2. Step 2 : - As your hands accelerate toward the end of your stroke, pitch your palms slightly outward. Press back and outward from your body in a fast finish as your feet snap down again. Your hands should clear the water between your waist and your hips, several inches away from your body. Return them to the front, extended and slightly wider than your shoulders.
  3. Step 3 : - Do another arm stroke, tracing question marks. As your hands approach their closest point under your belly, press them back with speed, and outward like a J. Your hands should release the water and rise easily up through the surface with your pinkies up.
  4. Step 4 : - Return them to the front, again. Stretch forward and engage your palms. Sweep around and press back against the water. Feel your hands get closer together under your belly, then accelerate into your fast finish, rounding off at the rear of the stroke in a J shape out from your body. Feel your hands rise easily up through the surface of the water with no resistance. Use their momentum to return to the front. Repeat several times, accelerating to the rounded off finish of your stroke.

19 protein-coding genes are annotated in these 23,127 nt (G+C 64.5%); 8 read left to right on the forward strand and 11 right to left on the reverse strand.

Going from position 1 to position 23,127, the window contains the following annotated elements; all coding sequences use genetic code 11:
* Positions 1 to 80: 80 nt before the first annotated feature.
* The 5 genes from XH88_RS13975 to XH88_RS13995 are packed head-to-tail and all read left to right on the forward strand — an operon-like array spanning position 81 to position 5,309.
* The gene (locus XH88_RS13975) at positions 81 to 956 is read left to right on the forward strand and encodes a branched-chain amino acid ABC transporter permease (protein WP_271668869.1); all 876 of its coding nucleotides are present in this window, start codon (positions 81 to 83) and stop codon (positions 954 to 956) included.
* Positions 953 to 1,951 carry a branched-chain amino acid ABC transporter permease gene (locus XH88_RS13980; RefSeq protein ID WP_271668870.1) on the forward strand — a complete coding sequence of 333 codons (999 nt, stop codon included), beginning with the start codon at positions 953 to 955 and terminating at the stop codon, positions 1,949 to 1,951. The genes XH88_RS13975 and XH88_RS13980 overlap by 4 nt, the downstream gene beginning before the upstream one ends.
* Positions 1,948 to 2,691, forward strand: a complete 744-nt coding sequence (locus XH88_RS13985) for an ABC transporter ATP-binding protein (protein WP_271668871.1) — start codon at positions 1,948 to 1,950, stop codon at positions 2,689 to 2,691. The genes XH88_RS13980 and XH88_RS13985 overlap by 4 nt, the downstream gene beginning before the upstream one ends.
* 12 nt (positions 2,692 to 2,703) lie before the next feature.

DRILL FEEDBACK CHART

Problem Modification
My arm stroke makes more forward motion when I push straight back. With the round off, your hands are actually travelling the same distance, but not so far back along your body. When the arm stroke goes straight back, the path back to the front takes longer, so the kicks have to be spaced farther apart in order to occur at the most beneficial points in the stroke. This can produce dead space or loss of momentum.
My hands come out of the water, palms up. Make sure you are not lifting the water up at the end of the J. Position your hands so you are pushing it back and outward. Your pinkie should leave the water first.
This makes my stroke short. Again, the distance of the actual stroke path is the same, it just curves outward more. Your stroke turn-over will be quicker, because the recovery path is shorter. This allows you to spend more time with your hands pressing against the water, and less time with them in the air.